She now applies her artistic talent to the same department at a multinational documentary and lifestyle-focused TV company. Still, the self-professed melophile regularly creates hyper-cool yet sophisticated visuals with a distinctively kinetic edge that’s often inspired by electronic music and its associated movements for leisure or independent commissions.
Premiere Electro steel watch with onyx cabochon crown, and metal chain and leather strap, and Coco Crush mini rings in 18K yellow gold (top) and 18K white gold, Chanel Fine Jewellery. Lambskin and metal belt, Chanel. All other clothes and accessories, stylist’s own
Head over to her personal portfolio on Instagram (@j.ane.co) to see a throbbing animation inspired by “all kinds of unseen energies” when she listens to Ellen Allien’s 2020 album Auraa guaranteed to heighten the euphoria when beamed on screen at an underground techno club.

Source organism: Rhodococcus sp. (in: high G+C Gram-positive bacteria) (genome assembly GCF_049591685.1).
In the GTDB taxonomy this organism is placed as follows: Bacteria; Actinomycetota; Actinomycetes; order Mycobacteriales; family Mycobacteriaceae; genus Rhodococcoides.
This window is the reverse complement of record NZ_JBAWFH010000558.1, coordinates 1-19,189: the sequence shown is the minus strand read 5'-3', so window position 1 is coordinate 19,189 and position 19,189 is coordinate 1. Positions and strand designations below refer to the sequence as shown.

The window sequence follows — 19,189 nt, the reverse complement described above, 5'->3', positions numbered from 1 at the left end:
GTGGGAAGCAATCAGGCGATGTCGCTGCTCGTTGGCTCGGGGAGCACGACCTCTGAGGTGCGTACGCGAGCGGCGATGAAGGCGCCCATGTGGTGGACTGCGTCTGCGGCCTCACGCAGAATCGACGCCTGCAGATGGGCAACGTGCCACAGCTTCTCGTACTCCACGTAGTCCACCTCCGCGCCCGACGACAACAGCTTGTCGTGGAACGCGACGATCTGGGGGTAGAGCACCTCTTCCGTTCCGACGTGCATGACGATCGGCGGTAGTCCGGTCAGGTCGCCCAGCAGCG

Or a trendy cartoon dedicated to the fashionable deep house DJ Peggy Gou. Then there’s her 2018 series of illustrations of women in cyberpunk movies.
“Music goes hand in hand with design,” says the design and visual communications graduate from Goldsmiths in London. “And graphic design is similar to electronic music. It has many layers and starts with ideation, then research, then sketching, then you put everything on a computer and it all comes together.”
Code Coco Electro steel and calfskin watch with diamond. Top, stylist’s own
The 31-year-old artist Chew Wei Shan – better known as Weish – produces otherworldly, mellifluous tunes with a trance-inducing effect independently or as one-half of the music duo .gif that doesn’t quite fall into the mainstream idea of electronic music.